I was awakened/did awake early this a.m. (3:53). My excuse, I retired too early per the 6 hours I normally sleep. Yet, my curiosity has me wondering the real reason, for my 64 years of life history has informed me that each day is recorded beforehand, and holds a divine mystery for those who chose to journey with the Ancient of Days.
Either way, having completed my devotional reading, the morning newspaper and my a time with the Lord in prayer, my only alternative is to explore the contemplative side of me. That side of me is always eager to engage when there are no other distractions. I guess that is why I enjoy early morning time alone, though alone is never the case!
There is always a sense of purpose in my musings, even a sense of calling, given my first recollection of The Voice at age nine: “One day you will preach the gospel.” Yes, I am a preacher; a somewhat tired vocation in today’s fast pace of social networks where everyone now has a voice; though for most, the message requires little thought and minimal words, thanks to a culture of Tweets and Facebook.
The preacher in me this morning was stirred by just a few thoughts from Richard Rohr’s Daily Meditation: Compassionate Action — September 4, 2012: “About eight centuries before Christ we finally meet the spiritual geniuses—the Jewish prophets—who try to link the two traditions: inner God experience and outer work for justice and truth. We continue to have halfhearted divisions—in the form of Right or Left, liberal or conservative, establishment or disestablishment, contemplative or activist—down to our time. They really do need one another, but in most of history, as in Judaism, the priestly tradition has clearly been in control. The prophets are always marginalized. We always need the prophets to balance out the priests, but they are not just pushed off to the side, but usually killed, according to Jesus (Matthew 23:29-31).”
His comments follow an introduction that describes three phases of the Judeo-Christian tradition: The Exodus, The Priestly and the Prophets. Having just finished his book, Falling Upward, a commentary on second half living, I have begun to reflect on my own life journey; possibly no different than any other, but it definitely reflects similar stages.
I have had a wonderfully full life, which apart from inexhaustible wealth, holds similarities with the Preacher in Ecclesiastes. I experienced a wonderful childhood, learned to work hard at an early age, mentored by a Dad still in recovery from the Great depression and WWII. I was taught the virtue of a good education, and though never a scholar, earned three progressive degrees, the first in Biology, the second in Community Development and the Third in Leadership and Administration. While amply prepared for a competitive career, none of that formal training was centered on pulpit ministry. Yet, serendipitously my mind was framed with a curiosity around creation, a love for community and a certain bent toward building human capacity for the accomplishment of strategic vision. I am quite content that the Lord knew what He was doing.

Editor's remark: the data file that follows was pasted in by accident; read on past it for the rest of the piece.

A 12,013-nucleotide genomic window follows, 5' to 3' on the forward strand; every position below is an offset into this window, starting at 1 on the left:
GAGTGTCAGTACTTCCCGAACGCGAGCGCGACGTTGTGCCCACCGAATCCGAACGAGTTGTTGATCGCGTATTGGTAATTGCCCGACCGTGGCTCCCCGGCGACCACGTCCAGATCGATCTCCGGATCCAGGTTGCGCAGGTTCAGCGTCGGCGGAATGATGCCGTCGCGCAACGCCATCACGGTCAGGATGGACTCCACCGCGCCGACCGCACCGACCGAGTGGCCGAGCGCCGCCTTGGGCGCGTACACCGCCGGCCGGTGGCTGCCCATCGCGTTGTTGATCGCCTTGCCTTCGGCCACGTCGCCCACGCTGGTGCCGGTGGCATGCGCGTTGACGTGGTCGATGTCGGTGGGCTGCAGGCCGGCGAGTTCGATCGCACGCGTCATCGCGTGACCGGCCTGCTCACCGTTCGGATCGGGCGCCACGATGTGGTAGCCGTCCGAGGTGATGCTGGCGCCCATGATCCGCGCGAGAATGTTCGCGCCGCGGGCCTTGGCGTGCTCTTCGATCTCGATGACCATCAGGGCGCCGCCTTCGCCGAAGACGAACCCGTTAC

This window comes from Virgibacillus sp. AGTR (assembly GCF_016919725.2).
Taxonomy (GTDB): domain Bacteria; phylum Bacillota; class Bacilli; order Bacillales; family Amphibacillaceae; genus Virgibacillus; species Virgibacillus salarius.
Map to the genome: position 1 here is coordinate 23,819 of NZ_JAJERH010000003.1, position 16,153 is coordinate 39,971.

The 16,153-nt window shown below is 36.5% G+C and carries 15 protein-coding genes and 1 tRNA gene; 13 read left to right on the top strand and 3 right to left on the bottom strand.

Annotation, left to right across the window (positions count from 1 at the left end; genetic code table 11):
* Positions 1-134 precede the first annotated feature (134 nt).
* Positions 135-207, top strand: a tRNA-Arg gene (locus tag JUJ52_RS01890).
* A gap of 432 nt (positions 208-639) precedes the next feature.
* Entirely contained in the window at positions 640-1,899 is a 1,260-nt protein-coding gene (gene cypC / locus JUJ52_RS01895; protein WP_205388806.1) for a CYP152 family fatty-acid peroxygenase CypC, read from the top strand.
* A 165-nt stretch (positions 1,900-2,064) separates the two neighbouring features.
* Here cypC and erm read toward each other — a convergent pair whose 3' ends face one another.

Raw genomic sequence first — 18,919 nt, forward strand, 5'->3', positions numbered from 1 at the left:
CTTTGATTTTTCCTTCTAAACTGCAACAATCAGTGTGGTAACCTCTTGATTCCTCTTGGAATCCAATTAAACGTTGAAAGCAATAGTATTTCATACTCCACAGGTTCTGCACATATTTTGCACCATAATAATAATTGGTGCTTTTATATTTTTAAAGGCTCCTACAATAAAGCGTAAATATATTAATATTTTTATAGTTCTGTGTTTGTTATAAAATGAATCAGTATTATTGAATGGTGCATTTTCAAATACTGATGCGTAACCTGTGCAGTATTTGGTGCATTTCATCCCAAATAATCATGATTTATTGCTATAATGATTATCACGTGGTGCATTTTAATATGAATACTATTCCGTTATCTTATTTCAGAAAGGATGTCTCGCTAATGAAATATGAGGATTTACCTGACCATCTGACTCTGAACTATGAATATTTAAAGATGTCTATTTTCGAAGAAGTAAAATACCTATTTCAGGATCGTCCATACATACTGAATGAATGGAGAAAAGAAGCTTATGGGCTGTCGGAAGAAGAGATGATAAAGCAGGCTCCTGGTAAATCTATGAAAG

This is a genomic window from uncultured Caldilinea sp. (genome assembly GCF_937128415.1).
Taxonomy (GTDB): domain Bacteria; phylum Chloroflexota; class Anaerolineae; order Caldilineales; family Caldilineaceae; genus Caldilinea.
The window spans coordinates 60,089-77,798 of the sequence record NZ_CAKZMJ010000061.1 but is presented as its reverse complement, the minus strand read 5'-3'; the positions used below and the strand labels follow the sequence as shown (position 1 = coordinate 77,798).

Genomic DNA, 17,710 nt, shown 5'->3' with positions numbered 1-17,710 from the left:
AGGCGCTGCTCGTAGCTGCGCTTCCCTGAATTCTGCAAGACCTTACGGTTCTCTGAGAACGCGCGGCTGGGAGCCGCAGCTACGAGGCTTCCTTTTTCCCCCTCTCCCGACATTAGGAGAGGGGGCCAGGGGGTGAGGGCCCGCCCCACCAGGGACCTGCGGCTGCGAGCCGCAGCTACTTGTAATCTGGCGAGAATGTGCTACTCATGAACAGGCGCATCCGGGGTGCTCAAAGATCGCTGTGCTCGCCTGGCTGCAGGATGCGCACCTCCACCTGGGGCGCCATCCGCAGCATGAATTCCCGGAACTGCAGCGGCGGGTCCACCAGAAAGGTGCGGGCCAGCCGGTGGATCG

Though having a call to preach, my heart was never firmly drawn to a pulpit or religious setting, though I have thoroughly enjoyed each opportunity provided and in fact, many, in their times of challenge, have shared their appreciation for my life as a “pastor.” I guess I am a strange duck given where life has taken me.
Now in my second half of life (you’ll need to read Rohr), I seem to have exhausted my need for institutions, yet still respect these valuable repositories, critical to “first-halfers” as they work to frame their own wineskins. As well, they serve as comfortable boxes for those who refuse to step into their second-half, preferring rather to take up lodging, having loved false security more than life (ouch).
Whether institutions of higher learning, religions or politics, I, like The Preacher of Ecclesiastes, now seem disenchanted with them all.
The dilemma then is a place to preach, if not a professorship, a pulpit, or political stump, where? I am not pining, simply awaiting my next window, with the assurance that the same Voice, The I Am, The Paraclete who led me successfully through my formal preparation, a 25 year stint in education, 40 years of experience in various ministerial institutions, and now over ten years in municipal and political engagement, will soon use this old wine skin once more in ways not yet pondered.
Perhaps, I am entering the last stage described by Rohr: “We always need the prophets to balance out the priests, but they are not just pushed off to the side, but usually killed.” I would delight to think that my life is being prepared for a time such as Peter was cautioned of in John 21:18: “when you were younger you dressed yourself and went where you wanted; but when you are old you will stretch out your hands, and someone else will dress you and lead you where you do not want to go.”
I trust that my first-half prepared me for such a day if ever required.